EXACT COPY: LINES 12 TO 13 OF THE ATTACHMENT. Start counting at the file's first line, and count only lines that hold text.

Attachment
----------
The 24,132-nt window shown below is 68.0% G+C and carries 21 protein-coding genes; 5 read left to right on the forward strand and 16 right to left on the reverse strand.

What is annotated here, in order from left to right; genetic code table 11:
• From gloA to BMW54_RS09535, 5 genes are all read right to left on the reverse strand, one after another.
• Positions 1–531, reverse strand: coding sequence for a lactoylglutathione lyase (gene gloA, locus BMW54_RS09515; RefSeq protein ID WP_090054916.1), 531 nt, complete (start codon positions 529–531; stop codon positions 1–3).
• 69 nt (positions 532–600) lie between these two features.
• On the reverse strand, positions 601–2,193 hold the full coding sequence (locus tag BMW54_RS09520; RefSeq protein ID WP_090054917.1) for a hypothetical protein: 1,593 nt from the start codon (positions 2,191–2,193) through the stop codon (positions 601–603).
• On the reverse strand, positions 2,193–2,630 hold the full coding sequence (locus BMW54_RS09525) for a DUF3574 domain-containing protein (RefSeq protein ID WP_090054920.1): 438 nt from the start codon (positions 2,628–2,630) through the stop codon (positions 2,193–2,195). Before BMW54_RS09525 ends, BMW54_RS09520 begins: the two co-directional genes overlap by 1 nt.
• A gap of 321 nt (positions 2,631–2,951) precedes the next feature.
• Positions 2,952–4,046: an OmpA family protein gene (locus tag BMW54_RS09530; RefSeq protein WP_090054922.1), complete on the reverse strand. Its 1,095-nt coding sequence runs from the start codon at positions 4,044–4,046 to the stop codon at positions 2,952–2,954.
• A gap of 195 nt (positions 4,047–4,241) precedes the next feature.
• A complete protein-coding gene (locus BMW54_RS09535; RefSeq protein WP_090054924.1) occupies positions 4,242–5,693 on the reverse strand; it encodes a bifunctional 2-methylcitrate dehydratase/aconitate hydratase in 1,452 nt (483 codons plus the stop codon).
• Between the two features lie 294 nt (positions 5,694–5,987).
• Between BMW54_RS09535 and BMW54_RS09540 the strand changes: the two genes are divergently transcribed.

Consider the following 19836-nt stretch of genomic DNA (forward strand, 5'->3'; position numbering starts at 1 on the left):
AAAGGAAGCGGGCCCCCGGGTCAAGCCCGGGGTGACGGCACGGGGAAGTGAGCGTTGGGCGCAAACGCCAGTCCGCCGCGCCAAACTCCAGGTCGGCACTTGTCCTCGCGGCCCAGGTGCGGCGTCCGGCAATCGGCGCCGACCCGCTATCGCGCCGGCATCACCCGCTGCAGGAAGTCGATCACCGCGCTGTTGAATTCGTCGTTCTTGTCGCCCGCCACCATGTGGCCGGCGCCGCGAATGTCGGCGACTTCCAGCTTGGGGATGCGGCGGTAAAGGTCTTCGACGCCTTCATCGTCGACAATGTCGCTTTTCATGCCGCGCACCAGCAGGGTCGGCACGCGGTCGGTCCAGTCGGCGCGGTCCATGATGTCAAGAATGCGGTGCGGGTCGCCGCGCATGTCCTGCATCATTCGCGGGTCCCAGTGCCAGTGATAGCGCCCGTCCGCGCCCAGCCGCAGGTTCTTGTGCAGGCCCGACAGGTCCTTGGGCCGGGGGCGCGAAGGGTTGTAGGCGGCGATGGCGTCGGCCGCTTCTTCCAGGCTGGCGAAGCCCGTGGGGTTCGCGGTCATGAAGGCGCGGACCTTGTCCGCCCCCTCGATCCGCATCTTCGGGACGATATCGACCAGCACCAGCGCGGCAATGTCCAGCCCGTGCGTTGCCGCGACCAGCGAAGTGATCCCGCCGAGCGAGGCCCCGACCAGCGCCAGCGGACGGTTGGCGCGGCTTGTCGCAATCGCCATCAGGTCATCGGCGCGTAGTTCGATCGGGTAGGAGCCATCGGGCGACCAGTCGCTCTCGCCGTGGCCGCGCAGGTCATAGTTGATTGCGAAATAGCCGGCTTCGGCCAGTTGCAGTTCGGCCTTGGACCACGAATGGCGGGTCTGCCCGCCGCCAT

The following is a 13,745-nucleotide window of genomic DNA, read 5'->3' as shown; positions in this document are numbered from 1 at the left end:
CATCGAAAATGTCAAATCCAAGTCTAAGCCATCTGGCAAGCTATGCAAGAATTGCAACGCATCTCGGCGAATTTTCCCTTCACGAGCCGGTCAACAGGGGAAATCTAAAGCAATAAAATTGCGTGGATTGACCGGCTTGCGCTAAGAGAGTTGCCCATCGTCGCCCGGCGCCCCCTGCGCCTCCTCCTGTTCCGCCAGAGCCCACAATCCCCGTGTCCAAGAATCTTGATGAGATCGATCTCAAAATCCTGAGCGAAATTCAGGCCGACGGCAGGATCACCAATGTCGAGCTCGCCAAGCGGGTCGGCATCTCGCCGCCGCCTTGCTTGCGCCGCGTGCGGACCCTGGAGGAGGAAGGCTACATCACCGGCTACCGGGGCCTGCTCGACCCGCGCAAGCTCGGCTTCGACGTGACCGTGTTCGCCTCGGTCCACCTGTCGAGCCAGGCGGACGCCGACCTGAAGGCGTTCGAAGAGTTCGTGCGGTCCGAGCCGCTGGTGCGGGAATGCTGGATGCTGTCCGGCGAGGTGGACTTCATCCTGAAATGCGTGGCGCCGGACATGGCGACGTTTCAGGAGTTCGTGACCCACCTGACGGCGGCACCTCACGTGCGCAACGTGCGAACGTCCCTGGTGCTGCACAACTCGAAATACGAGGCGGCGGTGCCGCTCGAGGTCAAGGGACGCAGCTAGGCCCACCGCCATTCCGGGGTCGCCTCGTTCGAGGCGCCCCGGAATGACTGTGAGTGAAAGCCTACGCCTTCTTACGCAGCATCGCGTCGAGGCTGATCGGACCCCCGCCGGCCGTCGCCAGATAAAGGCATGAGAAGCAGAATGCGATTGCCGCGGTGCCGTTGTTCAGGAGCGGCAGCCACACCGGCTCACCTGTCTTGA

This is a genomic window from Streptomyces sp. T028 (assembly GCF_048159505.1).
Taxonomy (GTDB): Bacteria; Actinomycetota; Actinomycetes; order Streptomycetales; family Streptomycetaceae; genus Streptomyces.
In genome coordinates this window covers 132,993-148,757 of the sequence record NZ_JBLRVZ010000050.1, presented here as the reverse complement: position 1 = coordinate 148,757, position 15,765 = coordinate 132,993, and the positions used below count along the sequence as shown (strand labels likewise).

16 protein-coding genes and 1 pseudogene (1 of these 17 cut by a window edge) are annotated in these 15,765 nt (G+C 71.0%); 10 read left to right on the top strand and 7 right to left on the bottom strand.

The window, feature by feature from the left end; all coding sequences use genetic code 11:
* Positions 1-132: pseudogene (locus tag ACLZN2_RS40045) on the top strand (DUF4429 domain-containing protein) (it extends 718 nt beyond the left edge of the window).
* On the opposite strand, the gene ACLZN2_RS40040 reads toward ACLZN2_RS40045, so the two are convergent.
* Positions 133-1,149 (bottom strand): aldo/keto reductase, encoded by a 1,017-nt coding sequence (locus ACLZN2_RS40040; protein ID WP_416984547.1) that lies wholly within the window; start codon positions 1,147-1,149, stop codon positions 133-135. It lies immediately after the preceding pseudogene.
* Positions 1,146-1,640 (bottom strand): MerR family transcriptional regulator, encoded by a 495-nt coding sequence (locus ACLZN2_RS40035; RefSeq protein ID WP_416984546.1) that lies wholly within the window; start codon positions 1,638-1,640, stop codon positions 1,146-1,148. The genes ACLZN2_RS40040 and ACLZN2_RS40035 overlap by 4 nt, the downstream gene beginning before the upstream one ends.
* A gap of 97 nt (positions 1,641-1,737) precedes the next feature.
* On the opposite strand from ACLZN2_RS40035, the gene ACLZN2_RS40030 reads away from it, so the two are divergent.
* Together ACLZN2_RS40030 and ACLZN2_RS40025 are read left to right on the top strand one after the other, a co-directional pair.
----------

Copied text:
• Between the two features lie 294 nt (positions 5,694–5,987).
• Between BMW54_RS09535 and BMW54_RS09540 the strand changes: the two genes are divergently transcribed.